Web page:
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The Social Contract:by Jean Jacques Rousseau
Synopses & ReviewsPlease note that used books may not include additional media (study guides, CDs, DVDs, solutions manuals, etc.) as described in the publisher comments.
A lively new translation of Rousseau's best-known work, accompanied by additional political writings
"Man is born free, and everywhere he is in chains" are the famous opening words of Jean-Jacques Rousseau's Social Contract, a work of political philosophy that has stirred vigorous debate ever since its publication in 1762. Rejecting the view that anyone has a natural right to sovereignty, Rousseau argues instead for a pact—a "social contract"—that should exist among all the citizens of a state and that should be the source of governing power. From this premise, he goes on to consider issues of liberty and justice, arriving at a view of society that has seemed to some a blueprint for totalitarianism, to others a declaration of democratic principles.
The perfect books for the true book lover, Penguins Great Ideas series features twelve more groundbreaking works by some of historys most prodigious thinkers. Each volume is beautifully packaged with a unique type-driven design that highlights the bookmakers art. Offering great literature in great packages at great prices, this series is ideal for those readers who want to explore and savor the Great Ideas that have shaped our world.
The perfect books for the true book lover, Penguin's Great Ideas series features twelve more groundbreaking works by some of history's most prodigious thinkers. Each volume is beautifully packaged with a unique type-driven design that highlights the bookmaker's art. Offering great literature in great packages at great prices, this series is ideal for those readers who want to explore and savor the Great Ideas that have shaped our world.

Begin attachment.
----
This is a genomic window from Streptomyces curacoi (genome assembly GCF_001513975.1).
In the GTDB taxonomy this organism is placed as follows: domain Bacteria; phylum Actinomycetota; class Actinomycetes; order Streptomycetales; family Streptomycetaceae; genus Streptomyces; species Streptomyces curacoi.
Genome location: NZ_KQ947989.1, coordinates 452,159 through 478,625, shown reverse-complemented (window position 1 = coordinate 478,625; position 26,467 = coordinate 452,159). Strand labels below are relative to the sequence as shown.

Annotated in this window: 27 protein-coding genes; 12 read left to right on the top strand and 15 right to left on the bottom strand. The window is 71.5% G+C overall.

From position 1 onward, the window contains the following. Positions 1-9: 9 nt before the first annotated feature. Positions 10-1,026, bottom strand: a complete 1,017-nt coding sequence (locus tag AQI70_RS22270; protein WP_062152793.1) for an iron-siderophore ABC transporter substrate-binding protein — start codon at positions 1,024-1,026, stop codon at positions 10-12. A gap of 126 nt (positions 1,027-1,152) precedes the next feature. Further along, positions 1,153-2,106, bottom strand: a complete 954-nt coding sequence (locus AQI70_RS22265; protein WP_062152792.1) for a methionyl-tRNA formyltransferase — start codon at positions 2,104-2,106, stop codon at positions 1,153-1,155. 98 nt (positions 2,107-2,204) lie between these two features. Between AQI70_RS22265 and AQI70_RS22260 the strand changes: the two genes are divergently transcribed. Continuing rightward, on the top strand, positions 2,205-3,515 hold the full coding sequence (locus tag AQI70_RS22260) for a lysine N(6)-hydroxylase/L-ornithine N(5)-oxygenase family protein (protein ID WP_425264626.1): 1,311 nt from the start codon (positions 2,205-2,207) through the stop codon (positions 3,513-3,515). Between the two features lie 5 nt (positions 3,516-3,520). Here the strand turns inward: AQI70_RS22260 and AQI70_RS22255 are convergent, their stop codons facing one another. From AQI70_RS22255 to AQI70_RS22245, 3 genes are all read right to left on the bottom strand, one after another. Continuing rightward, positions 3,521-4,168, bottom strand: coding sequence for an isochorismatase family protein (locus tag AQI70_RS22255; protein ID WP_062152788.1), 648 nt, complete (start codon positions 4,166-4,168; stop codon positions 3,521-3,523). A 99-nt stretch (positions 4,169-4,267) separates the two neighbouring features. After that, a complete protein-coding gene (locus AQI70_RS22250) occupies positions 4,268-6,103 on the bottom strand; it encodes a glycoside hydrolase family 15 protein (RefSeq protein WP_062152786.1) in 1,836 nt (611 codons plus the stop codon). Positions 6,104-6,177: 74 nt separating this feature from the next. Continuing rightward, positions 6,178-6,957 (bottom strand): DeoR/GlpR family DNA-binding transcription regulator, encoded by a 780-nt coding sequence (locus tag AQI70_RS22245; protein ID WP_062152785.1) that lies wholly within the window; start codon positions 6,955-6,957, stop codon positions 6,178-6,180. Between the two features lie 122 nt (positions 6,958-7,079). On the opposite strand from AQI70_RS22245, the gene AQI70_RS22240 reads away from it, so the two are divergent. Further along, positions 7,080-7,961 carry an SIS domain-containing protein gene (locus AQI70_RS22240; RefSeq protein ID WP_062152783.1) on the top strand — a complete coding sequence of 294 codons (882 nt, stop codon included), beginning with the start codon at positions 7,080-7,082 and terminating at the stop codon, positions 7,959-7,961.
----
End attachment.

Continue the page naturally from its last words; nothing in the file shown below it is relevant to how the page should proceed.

Rousseau's explosive cry for human liberty helped to spark the French Revolution and has haunted our discussions of how we should rule one another ever since—seen as both a blueprint for political terror and as a fundamental statement of democracy.
About the Author
Jean-Jacques Rousseau (1712–1778) is the author of numerous political and philosophical texts as well as entries on music for Diderot's Encyclopédie and the novels La nouvelle Héloïse and Émile.
Quintin Hoare has translated from Italian, French, German, Russian, and Bosnian and is a winner of the John Florio Prize, the Scott-Moncrieff Prize, and the Schlegel-Tieck Prize.
Christopher Bertram is a professor of social and political philosophy at the University of Bristol in England. He is the author of Rousseau and the Social Contract and is a past president of the Rousseau Association.
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